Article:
On December 5, 2011, Ashley Smith, who is 18 and the single parent of a young son, enrolled in the KRA Employment & Training Program, Baltimore, MD, with what can only be described as an immature and uncooperative attitude. Ashley made it quite clear that she did not want to be in the program, and no one was going to tell her what to do. Celeste Simmons, KRA Operations Manager, reported, “Ashley was definitely a ‘mission’ for the KRA team. In the beginning, nothing we said or did could change her mind. Her position was ‘I’m here because I have to be here, not because I want to be here’.” Why did Ashley have to be there? She is a Temporary Cash Assistance (TCA) Program recipient, and as a component of Maryland’s Family Investment Program, the TCA Program will only provide cash assistance to needy families with dependent children, as long as they are preparing for self-sufficiency…through work.
Nicole Odom, KRA Career Agent, commented, “When Ashley reported to her first volunteer work experience site, she actually cried because she was being told what to do. We assigned her to three more work sites, with the same result. One after the other, she was released from the site because she continued to cry when the site supervisor tried to tell her what to do.” As a result of this behavior, Ashley was terminated from the KRA program, and since she did not have a valid reason for not participating, was referred back to DSS where she wanted to “discuss her options.” Well, Ashley had no other options, and was promptly referred back to KRA.
On January 9, 2012, Ashley re-enrolled and was ready to participate, partially because she had been “sanctioned” by DSS, meaning she would lose TCA benefits if she did not cooperate, and partially because the experience was a personal wake-up call. It appears she really had been listening during her career guidance sessions, and realized that she did want a better life for herself and her son. On Ashley’s last work experience assignment, she was cooperative…did not cry at all…when her site supervisor put her to work. Simmons commented, “This was definitely a change for Ashley, and we all praised her for the improvement in her attitude.” Benjamin Zambali, KRA Career Agent; Yvette Clark, KRA Job Developer; and Simmons continued providing guidance and encouragement to Ashley to ensure that she would be ready for permanent employment when the time came.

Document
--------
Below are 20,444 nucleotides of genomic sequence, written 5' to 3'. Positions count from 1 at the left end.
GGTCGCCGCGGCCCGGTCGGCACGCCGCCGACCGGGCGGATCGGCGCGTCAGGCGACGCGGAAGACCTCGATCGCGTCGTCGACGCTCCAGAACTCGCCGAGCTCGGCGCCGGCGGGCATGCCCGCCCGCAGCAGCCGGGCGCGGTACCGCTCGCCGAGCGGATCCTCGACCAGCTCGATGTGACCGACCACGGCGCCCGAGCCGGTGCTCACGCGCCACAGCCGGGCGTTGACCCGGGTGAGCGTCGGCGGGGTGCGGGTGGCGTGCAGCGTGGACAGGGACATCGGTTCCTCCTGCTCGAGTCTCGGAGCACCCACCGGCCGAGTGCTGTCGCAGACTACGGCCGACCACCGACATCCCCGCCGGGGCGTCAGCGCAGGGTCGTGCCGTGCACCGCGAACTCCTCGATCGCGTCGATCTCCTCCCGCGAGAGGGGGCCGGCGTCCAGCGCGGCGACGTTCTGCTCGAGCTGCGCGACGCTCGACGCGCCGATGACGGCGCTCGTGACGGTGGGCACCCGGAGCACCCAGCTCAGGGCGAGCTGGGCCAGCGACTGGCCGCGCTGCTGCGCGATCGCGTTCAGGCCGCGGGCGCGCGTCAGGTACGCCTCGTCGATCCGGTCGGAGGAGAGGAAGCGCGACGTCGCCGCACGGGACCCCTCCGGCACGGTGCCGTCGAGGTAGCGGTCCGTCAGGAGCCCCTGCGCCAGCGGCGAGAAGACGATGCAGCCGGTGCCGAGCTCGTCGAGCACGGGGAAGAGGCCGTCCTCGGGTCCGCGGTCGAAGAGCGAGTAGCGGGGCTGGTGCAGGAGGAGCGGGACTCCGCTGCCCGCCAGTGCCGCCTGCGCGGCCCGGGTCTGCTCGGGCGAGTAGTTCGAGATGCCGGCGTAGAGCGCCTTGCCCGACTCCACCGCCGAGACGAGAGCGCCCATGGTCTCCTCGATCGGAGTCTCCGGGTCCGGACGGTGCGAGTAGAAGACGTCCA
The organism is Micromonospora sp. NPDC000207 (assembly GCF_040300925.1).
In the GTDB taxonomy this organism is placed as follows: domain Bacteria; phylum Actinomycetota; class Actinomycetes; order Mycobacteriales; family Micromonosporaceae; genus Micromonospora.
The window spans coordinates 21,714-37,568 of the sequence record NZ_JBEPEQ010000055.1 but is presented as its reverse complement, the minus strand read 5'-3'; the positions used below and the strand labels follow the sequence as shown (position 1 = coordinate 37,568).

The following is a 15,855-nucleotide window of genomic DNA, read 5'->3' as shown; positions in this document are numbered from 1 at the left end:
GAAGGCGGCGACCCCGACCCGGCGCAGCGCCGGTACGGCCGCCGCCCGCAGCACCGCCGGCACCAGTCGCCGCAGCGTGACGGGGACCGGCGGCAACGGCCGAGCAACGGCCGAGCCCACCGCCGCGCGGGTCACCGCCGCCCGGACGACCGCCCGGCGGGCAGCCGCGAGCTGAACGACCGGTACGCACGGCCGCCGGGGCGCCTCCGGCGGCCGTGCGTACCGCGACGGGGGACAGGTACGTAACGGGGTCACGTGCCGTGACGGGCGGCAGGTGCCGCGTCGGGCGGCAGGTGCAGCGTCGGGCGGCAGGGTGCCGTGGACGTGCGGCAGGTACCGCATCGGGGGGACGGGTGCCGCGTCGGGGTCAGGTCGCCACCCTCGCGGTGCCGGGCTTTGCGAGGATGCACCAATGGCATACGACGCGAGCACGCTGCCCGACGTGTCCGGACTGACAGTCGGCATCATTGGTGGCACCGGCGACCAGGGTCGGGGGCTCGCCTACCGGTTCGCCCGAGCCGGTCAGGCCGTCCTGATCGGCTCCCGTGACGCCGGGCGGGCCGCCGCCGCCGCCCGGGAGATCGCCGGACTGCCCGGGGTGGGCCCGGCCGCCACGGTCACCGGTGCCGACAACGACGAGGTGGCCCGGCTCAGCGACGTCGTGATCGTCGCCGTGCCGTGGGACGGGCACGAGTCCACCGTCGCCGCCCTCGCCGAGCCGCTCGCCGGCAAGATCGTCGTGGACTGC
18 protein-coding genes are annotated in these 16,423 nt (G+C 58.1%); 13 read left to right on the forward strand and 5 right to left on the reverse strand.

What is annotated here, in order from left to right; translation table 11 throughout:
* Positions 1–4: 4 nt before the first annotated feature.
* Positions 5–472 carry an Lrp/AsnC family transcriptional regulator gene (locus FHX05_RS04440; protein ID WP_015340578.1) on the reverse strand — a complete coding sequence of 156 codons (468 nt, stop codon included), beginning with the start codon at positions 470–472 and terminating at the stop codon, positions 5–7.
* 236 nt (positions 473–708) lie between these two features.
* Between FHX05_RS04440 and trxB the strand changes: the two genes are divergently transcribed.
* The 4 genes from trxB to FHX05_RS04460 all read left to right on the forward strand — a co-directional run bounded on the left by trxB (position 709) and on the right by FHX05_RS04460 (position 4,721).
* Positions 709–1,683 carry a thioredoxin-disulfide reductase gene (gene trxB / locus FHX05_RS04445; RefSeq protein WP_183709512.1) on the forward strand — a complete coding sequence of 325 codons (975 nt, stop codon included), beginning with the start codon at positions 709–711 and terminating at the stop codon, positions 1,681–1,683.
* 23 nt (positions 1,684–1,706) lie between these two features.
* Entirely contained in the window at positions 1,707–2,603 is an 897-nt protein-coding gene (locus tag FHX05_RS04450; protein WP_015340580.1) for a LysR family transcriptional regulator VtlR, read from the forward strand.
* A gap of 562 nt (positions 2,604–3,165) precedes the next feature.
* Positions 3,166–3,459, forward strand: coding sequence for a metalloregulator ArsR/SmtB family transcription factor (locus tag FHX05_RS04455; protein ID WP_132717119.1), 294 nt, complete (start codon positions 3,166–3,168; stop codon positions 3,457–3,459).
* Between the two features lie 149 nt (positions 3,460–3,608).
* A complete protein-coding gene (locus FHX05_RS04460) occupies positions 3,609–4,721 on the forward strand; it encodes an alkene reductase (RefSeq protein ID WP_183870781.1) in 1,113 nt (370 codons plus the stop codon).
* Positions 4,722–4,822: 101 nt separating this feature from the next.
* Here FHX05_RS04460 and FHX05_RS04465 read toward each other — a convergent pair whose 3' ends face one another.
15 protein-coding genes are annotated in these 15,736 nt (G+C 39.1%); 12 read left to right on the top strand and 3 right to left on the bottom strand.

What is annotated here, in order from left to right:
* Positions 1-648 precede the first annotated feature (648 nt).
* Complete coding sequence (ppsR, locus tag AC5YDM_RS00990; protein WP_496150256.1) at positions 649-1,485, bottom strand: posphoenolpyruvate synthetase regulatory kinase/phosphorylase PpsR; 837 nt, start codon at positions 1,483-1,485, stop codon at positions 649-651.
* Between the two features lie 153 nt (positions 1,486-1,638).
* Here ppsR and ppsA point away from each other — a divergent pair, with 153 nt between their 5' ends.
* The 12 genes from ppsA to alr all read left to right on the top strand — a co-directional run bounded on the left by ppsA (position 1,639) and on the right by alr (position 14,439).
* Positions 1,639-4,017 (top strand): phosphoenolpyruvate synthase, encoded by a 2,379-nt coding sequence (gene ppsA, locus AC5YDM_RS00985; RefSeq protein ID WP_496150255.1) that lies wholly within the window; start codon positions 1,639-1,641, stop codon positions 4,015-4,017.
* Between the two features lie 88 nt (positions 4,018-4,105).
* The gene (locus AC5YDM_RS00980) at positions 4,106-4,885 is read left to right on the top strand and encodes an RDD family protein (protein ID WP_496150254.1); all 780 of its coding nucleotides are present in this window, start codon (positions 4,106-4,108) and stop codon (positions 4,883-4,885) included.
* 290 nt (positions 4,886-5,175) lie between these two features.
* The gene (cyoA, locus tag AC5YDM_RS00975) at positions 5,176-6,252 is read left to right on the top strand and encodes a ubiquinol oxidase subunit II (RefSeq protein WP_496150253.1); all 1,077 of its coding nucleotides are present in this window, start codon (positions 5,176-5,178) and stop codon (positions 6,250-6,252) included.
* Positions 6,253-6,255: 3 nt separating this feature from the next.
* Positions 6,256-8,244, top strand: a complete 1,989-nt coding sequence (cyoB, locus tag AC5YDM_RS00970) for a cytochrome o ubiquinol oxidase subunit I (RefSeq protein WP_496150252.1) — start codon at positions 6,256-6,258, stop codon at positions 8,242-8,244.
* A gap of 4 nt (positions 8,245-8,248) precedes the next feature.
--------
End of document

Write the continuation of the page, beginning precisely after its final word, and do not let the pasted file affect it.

Having successfully completed her work experience assignment, Ashley reported for the Professional Development phase of the program, and continued to be totally cooperative, participating in Mock Interviews, Resume Writing, GED Preparation, On-line Job Search, and Application Practice workshops. Before long, Ashley expressed that she believed she had received the tools she needed to begin her job search. Not long after, Ashley relayed to the KRA team that using the skills she had learned in the Application Practice class, she had applied for a job while out shopping over the weekend. She was very excited to put what she had learned into action, and proud of herself for submitting her application on her own. As days dragged on, Ashley anxiously waited for a response from the hiring manager. And, the KRA team waited with her until she got the word that she had been hired. Since March 1, 2012, Ashley has been working 25 hours a week as a Customer Service Associate for Royal Farms, a chain of convenience stores. Simmons concluded, “I checked out their website; it says that Royal Farms employees are friendly, honest, and service oriented. I believe these are the qualities they saw in Ashley, and KRA Baltimore is pleased to have been a part of her believing in herself and her ability to turn her life around.”